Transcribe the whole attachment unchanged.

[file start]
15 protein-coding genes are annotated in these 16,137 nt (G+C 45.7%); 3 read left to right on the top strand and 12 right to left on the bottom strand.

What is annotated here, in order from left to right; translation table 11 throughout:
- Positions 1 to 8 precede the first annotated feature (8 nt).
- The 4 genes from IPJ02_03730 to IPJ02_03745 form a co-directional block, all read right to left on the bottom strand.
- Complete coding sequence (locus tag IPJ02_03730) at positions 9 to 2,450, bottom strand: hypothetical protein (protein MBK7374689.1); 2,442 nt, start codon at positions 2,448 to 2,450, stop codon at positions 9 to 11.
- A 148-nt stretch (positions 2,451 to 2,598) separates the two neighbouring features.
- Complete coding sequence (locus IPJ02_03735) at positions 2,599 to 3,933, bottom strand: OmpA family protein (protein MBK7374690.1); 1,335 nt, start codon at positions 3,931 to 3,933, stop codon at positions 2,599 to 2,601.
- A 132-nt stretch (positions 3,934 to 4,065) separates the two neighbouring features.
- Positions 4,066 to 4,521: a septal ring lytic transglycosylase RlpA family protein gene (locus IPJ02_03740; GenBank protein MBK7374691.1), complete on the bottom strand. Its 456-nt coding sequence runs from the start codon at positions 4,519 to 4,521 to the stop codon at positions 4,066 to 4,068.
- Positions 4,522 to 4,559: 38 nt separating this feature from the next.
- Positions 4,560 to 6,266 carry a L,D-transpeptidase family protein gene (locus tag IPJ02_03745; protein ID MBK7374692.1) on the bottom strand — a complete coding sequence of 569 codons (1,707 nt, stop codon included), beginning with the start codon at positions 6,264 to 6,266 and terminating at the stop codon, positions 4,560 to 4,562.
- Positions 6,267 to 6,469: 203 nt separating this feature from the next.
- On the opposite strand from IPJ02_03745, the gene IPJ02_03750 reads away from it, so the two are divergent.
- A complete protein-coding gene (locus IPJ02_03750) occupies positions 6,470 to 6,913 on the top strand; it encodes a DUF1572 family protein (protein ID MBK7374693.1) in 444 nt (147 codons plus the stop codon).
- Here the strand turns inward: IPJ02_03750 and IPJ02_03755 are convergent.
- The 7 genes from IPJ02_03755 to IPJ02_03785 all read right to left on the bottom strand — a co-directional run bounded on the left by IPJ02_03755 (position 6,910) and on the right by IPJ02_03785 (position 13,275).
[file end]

15 protein-coding genes are annotated in these 16,137 nt (G+C 45.7%); 3 read left to right on the top strand and 12 right to left on the bottom strand.

What is annotated here, in order from left to right; translation table 11 throughout:
- Positions 1 to 8 precede the first annotated feature (8 nt).
- The 4 genes from IPJ02_03730 to IPJ02_03745 form a co-directional block, all read right to left on the bottom strand.
- Complete coding sequence (locus tag IPJ02_03730) at positions 9 to 2,450, bottom strand: hypothetical protein (protein MBK7374689.1); 2,442 nt, start codon at positions 2,448 to 2,450, stop codon at positions 9 to 11.
- A 148-nt stretch (positions 2,451 to 2,598) separates the two neighbouring features.
- Complete coding sequence (locus IPJ02_03735) at positions 2,599 to 3,933, bottom strand: OmpA family protein (protein MBK7374690.1); 1,335 nt, start codon at positions 3,931 to 3,933, stop codon at positions 2,599 to 2,601.
- A 132-nt stretch (positions 3,934 to 4,065) separates the two neighbouring features.
- Positions 4,066 to 4,521: a septal ring lytic transglycosylase RlpA family protein gene (locus IPJ02_03740; GenBank protein MBK7374691.1), complete on the bottom strand. Its 456-nt coding sequence runs from the start codon at positions 4,519 to 4,521 to the stop codon at positions 4,066 to 4,068.
- Positions 4,522 to 4,559: 38 nt separating this feature from the next.
- Positions 4,560 to 6,266 carry a L,D-transpeptidase family protein gene (locus tag IPJ02_03745; protein ID MBK7374692.1) on the bottom strand — a complete coding sequence of 569 codons (1,707 nt, stop codon included), beginning with the start codon at positions 6,264 to 6,266 and terminating at the stop codon, positions 4,560 to 4,562.
- Positions 6,267 to 6,469: 203 nt separating this feature from the next.
- On the opposite strand from IPJ02_03745, the gene IPJ02_03750 reads away from it, so the two are divergent.
- A complete protein-coding gene (locus IPJ02_03750) occupies positions 6,470 to 6,913 on the top strand; it encodes a DUF1572 family protein (protein ID MBK7374693.1) in 444 nt (147 codons plus the stop codon).
- Here the strand turns inward: IPJ02_03750 and IPJ02_03755 are convergent.
- The 7 genes from IPJ02_03755 to IPJ02_03785 all read right to left on the bottom strand — a co-directional run bounded on the left by IPJ02_03755 (position 6,910) and on the right by IPJ02_03785 (position 13,275).